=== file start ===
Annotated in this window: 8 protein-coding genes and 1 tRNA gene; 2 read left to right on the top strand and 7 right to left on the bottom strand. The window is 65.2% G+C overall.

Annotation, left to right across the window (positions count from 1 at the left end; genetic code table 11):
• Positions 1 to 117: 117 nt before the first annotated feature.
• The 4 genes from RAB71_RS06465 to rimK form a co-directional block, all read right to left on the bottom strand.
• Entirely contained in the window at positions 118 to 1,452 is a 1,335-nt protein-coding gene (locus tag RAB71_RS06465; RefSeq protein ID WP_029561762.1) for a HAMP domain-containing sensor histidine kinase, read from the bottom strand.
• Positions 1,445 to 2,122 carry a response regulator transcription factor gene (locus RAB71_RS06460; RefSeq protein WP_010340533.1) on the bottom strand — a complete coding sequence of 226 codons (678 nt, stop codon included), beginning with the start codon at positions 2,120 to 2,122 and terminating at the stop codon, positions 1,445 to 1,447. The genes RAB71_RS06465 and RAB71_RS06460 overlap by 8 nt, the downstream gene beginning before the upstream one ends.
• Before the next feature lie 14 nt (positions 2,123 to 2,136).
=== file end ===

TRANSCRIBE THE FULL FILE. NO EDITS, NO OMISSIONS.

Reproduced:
Annotated in this window: 8 protein-coding genes and 1 tRNA gene; 2 read left to right on the top strand and 7 right to left on the bottom strand. The window is 65.2% G+C overall.

Annotation, left to right across the window (positions count from 1 at the left end; genetic code table 11):
• Positions 1 to 117: 117 nt before the first annotated feature.
• The 4 genes from RAB71_RS06465 to rimK form a co-directional block, all read right to left on the bottom strand.
• Entirely contained in the window at positions 118 to 1,452 is a 1,335-nt protein-coding gene (locus tag RAB71_RS06465; RefSeq protein ID WP_029561762.1) for a HAMP domain-containing sensor histidine kinase, read from the bottom strand.
• Positions 1,445 to 2,122 carry a response regulator transcription factor gene (locus RAB71_RS06460; RefSeq protein WP_010340533.1) on the bottom strand — a complete coding sequence of 226 codons (678 nt, stop codon included), beginning with the start codon at positions 2,120 to 2,122 and terminating at the stop codon, positions 1,445 to 1,447. The genes RAB71_RS06465 and RAB71_RS06460 overlap by 8 nt, the downstream gene beginning before the upstream one ends.
• Before the next feature lie 14 nt (positions 2,123 to 2,136).